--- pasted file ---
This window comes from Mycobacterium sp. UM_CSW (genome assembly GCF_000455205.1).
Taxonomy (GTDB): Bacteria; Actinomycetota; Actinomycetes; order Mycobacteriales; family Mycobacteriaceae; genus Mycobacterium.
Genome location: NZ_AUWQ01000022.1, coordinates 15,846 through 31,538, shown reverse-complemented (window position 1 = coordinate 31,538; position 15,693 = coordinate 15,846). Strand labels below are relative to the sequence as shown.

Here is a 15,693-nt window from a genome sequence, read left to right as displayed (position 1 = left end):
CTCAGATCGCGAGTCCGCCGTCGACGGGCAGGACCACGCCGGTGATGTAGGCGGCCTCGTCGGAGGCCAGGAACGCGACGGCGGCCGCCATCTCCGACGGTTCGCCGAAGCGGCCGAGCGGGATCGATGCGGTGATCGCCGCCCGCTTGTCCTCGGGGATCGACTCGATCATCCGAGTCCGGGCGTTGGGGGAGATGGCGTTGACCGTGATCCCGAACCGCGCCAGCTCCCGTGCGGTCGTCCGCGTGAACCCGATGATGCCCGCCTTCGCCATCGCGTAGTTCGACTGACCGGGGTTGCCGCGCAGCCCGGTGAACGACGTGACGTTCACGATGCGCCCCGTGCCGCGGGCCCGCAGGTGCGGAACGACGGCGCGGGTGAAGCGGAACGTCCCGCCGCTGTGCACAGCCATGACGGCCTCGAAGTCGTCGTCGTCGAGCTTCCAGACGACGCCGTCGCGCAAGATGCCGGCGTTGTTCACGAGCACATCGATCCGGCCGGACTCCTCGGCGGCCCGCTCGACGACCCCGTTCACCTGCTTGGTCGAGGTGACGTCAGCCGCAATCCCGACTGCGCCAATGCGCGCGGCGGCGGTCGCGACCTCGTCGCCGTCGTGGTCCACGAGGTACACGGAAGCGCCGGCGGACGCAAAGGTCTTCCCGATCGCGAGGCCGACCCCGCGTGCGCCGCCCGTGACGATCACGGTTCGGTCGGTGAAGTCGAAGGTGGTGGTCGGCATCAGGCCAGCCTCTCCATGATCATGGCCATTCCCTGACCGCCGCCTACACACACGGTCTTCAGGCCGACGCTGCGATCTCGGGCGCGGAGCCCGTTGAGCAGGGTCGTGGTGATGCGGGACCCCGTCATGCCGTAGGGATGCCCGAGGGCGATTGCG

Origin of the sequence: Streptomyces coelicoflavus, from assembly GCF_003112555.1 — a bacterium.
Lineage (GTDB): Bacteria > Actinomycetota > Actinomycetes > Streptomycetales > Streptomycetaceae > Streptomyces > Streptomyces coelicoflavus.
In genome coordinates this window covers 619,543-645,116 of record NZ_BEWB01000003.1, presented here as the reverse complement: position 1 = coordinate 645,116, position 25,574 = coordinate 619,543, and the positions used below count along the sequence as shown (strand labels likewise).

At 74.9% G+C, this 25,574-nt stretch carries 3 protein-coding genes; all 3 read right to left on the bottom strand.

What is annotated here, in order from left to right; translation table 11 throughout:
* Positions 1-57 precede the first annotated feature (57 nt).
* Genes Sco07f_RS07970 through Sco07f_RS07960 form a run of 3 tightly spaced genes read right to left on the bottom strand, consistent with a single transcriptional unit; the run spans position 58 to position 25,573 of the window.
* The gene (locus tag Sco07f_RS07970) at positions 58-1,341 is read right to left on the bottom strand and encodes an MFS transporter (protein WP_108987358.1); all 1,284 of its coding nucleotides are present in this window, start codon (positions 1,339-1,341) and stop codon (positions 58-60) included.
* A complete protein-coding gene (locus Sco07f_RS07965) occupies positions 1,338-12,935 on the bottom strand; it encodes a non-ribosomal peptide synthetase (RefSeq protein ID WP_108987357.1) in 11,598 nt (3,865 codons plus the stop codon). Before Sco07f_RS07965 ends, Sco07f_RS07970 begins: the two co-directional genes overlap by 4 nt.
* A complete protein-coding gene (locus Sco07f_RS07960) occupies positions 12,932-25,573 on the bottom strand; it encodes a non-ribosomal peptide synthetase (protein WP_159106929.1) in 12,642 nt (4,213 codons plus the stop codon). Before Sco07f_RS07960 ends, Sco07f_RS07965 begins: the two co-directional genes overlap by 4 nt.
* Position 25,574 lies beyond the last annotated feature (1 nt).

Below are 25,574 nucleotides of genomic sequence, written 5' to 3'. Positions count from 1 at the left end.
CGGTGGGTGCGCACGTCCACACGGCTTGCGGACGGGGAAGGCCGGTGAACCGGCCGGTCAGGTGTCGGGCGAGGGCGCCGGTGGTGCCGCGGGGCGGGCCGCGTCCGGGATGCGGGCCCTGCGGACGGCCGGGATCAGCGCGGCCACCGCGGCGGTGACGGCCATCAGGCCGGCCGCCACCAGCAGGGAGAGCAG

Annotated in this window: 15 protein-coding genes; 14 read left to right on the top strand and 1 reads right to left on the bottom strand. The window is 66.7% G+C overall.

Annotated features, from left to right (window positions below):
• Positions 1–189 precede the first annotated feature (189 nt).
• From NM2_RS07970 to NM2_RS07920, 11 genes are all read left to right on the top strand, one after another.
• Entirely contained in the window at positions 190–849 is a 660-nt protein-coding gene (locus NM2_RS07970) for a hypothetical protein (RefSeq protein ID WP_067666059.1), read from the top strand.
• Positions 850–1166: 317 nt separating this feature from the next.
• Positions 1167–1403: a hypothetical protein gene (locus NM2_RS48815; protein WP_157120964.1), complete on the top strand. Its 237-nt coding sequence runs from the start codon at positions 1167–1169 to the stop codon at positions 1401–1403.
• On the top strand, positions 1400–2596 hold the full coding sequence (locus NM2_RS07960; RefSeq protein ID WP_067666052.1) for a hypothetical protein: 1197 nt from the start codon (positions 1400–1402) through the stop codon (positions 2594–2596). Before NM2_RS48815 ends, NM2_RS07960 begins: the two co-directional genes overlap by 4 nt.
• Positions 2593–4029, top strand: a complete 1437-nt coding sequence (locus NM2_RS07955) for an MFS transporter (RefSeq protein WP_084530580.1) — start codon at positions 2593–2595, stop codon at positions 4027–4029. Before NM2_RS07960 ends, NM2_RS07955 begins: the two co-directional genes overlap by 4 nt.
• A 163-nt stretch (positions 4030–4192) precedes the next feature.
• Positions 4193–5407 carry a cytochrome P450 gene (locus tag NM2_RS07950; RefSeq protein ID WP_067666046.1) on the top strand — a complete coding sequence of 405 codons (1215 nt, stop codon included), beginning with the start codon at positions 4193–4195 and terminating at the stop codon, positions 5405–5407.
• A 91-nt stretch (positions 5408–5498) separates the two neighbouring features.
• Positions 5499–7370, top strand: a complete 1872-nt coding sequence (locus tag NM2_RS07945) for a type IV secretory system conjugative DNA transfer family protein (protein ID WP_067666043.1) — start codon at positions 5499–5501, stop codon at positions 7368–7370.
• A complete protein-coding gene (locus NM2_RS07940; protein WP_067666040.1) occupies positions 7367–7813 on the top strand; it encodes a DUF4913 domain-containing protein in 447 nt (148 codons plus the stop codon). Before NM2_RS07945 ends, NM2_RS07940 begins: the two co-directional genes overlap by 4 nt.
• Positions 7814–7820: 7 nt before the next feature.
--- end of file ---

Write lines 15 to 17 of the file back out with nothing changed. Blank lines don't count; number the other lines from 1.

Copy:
* A complete protein-coding gene (locus Sco07f_RS07960) occupies positions 12,932-25,573 on the bottom strand; it encodes a non-ribosomal peptide synthetase (protein WP_159106929.1) in 12,642 nt (4,213 codons plus the stop codon). Before Sco07f_RS07960 ends, Sco07f_RS07965 begins: the two co-directional genes overlap by 4 nt.
* Position 25,574 lies beyond the last annotated feature (1 nt).

Below are 25,574 nucleotides of genomic sequence, written 5' to 3'. Positions count from 1 at the left end.